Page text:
I’m very excited about the publication of our new book “The Story of Kwanzaa Baba“. It’s a cooperation between myself and Lymell Carter Jr. and the first story to introduce some interesting original characters, recount an adventure originating in Africa and add some mythology to the Kwanzaa holiday.
Kwanzaa is a 7 day African-American holiday that celebrates unity, creativity, faith and four other essential principles associated with each day of the week. It was created by Maulana Karenga during the 60s as an original holiday and celebration for those of African origin who might not identify with the European based Christmas customs.
As an event planner, I’ve filled orders for live reindeer, Santa visits, snow, and elves every December. Each year we also get requests for African-American Santa appearances for predominantly black neighborhoods or private events. Lymell personally appeared as Santa for many of these and and that’s how the idea for this book came about. We were happy fulfilling requests for African-American Santa, but wondered why we weren’t getting calls for Kwanzaa. It’s been a holiday for over 50 years and a distinct cultural event that seemingly deserved more attention. Why weren’t people getting into it? Then it occurred to us.
Kwanzaa has the same stumbling blocks Christmas had in the 1800s. it’s not very fun for kids and no one is really quite sure what it’s about.
In the early 19th century, Christmas was nothing like it is today. Some thought it blasphemous to do anything on Christ’s birthday, some preferred to celebrate New Year’s and none of the characters we know, love and associate with Christmas had even been invented. There was the legend of Nicholas, an early Christian bishop from Myra who gave gifts to children and was associated with performing miracles. There was also the Yule goat, who somehow delivered presents (or demanded them depending on who you talked to). There were no elves, no Santa’s workshop… In short, Christmas wasn’t very interesting for children. it wasn’t even a national holiday until 1870. So how did the baby Jesus get mixed up with reindeer, Frosty and the Grinch?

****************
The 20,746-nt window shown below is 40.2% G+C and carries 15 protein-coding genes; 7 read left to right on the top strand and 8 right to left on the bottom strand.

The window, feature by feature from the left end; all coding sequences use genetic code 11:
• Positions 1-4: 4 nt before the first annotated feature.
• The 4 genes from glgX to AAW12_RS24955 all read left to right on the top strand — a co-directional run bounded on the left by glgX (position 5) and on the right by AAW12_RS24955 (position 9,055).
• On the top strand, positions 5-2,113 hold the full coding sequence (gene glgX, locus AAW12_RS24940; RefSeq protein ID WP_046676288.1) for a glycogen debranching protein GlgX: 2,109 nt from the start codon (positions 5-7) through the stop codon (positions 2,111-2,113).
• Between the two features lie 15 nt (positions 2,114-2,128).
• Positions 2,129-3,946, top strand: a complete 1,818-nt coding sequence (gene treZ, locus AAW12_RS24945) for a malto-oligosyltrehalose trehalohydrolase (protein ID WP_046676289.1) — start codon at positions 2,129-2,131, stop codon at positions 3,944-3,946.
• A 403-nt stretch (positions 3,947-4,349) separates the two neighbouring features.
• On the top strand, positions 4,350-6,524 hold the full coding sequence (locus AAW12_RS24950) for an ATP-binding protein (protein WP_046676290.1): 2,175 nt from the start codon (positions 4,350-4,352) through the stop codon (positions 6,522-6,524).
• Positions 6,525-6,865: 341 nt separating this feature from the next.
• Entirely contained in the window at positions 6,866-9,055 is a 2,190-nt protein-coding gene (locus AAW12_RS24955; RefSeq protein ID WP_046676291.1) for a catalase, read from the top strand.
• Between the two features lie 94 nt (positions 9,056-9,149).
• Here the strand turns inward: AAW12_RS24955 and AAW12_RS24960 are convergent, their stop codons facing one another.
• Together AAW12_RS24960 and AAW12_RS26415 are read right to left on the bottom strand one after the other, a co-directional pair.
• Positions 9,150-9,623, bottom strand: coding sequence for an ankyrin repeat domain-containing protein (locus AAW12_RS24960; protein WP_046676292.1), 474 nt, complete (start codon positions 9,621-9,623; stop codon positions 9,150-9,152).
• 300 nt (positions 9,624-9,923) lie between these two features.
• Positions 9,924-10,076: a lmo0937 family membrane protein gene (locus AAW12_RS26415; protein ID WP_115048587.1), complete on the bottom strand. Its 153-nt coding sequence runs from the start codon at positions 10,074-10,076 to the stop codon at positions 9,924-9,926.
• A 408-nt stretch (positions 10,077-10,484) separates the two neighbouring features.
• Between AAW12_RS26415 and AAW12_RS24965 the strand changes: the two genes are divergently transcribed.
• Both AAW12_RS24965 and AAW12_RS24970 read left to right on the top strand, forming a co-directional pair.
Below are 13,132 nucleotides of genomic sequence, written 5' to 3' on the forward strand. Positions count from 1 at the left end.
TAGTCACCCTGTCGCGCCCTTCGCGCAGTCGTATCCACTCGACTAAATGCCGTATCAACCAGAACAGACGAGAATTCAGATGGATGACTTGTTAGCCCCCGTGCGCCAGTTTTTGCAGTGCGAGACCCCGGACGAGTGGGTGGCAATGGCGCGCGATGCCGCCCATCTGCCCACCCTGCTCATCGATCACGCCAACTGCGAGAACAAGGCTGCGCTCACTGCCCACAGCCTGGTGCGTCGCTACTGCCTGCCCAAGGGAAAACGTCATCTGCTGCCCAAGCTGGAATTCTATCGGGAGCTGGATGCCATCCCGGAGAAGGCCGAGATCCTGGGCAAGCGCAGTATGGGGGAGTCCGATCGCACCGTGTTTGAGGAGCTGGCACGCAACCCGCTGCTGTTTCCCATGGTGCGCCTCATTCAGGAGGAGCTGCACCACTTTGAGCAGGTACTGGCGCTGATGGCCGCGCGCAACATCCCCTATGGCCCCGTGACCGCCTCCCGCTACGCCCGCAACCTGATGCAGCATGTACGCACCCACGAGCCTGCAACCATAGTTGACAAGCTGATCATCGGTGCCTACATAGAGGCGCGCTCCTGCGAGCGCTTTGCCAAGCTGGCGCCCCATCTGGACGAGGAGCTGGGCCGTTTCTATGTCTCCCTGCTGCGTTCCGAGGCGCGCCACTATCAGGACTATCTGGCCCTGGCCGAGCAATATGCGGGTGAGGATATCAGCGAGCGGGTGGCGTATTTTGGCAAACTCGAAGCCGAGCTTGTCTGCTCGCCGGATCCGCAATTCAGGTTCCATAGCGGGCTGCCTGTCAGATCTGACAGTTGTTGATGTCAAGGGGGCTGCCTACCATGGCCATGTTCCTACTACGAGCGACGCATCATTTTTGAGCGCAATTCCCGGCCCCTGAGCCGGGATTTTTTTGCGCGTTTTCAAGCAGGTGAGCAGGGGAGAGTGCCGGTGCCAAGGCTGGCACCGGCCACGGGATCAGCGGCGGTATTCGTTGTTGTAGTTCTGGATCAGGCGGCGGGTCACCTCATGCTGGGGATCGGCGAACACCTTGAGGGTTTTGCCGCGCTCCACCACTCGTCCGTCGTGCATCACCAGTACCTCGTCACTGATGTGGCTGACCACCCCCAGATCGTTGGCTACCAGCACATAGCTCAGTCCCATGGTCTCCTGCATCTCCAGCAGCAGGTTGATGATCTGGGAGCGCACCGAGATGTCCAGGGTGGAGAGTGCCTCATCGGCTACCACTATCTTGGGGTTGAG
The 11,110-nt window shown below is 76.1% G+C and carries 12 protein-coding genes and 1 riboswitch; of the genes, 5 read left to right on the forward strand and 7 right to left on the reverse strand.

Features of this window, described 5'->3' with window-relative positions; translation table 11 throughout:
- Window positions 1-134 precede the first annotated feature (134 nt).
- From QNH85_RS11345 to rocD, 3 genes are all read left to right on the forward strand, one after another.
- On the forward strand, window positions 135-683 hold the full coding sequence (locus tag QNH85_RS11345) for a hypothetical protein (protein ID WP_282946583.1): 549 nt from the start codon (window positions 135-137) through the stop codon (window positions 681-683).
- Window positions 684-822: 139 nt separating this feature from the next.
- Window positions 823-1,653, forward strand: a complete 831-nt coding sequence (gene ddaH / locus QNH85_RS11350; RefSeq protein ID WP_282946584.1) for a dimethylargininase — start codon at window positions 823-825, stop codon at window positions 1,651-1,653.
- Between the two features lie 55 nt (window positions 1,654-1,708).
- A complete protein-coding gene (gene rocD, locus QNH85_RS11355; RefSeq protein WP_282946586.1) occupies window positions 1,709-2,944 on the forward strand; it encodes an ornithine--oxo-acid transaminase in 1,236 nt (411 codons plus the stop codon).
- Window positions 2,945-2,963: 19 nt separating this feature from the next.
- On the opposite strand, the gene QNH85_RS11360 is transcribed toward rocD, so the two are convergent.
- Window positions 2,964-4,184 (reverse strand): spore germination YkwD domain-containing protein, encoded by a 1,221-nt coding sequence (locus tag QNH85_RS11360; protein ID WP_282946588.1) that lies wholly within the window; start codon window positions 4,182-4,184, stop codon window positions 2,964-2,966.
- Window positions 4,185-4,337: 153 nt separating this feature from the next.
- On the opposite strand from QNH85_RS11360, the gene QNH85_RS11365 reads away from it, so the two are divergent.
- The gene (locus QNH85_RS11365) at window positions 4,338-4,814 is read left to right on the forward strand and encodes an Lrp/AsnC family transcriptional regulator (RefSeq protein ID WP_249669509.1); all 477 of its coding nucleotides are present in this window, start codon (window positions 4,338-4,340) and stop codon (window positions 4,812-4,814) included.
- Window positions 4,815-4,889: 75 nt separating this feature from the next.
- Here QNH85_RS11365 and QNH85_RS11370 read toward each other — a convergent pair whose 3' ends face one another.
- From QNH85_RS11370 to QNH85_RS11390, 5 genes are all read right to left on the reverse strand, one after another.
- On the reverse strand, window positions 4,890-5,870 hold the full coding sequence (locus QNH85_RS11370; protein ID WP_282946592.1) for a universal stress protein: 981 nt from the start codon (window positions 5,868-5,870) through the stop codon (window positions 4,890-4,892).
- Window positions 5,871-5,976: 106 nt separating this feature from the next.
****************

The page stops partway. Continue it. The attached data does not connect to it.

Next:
In 1821 a poem called Old Santeclaus with Much Delight was published by an author named William Gilley. Santa looked nothing like he does today, but it was the first time anyone had every associated Santa with reindeer or really even written anything about him. The following year, A Visit from Saint Nicholas (The Night Before Christmas) was anonymously published by Clement Clark Moore. He considered himself a serious professor and didn’t really want the little poem he wrote for his kids attached to his name. . It was the first time anyone had created a description of Saint Nick or really discussed him bringing gifts. Christmas was still a controversial day at this time, so the fact that the story occurred the “night before” didn’t rock the boat with the fundamentalists. In fact, the book became a world-wide phenomenon!
It’s still the most popular book read on Christmas almost 200 years later.